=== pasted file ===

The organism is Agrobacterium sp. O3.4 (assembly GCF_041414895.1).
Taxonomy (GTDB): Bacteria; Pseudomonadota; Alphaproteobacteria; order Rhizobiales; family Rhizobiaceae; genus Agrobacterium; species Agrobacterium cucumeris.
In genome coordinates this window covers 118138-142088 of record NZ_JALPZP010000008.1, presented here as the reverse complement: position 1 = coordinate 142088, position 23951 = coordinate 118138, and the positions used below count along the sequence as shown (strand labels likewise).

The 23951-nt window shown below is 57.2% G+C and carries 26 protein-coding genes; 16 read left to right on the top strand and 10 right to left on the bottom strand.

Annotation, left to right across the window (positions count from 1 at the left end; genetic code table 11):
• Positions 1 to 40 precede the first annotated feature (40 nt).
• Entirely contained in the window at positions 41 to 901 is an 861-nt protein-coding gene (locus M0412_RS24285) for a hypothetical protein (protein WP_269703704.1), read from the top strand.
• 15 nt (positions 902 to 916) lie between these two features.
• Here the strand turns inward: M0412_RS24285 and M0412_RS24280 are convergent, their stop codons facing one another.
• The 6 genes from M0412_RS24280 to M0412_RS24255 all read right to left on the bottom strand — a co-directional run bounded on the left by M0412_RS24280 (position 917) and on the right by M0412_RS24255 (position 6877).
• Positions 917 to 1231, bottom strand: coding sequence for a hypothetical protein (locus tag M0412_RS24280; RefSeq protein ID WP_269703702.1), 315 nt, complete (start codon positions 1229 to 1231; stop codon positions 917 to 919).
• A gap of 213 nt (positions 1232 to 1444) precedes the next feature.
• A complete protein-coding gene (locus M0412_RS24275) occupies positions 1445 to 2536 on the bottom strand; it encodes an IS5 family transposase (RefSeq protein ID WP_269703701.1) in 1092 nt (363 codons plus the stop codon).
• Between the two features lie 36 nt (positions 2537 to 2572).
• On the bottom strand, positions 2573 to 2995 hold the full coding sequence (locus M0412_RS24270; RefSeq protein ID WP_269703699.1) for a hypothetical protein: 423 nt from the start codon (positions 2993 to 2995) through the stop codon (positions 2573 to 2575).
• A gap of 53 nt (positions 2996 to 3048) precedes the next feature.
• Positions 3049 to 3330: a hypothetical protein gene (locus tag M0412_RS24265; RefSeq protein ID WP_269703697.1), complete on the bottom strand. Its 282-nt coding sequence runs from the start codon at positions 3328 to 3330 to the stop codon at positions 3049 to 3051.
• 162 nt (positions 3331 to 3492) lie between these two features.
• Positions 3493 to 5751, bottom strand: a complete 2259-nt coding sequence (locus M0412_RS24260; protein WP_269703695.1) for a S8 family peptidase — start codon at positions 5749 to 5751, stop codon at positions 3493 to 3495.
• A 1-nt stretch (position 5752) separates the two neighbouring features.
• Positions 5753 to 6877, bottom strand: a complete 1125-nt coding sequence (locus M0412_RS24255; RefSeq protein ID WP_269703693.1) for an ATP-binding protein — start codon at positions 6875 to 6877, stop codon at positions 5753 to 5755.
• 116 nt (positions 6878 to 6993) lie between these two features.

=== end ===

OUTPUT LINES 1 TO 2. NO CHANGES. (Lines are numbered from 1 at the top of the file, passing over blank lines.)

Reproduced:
The organism is Agrobacterium sp. O3.4 (assembly GCF_041414895.1).
Taxonomy (GTDB): Bacteria; Pseudomonadota; Alphaproteobacteria; order Rhizobiales; family Rhizobiaceae; genus Agrobacterium; species Agrobacterium cucumeris.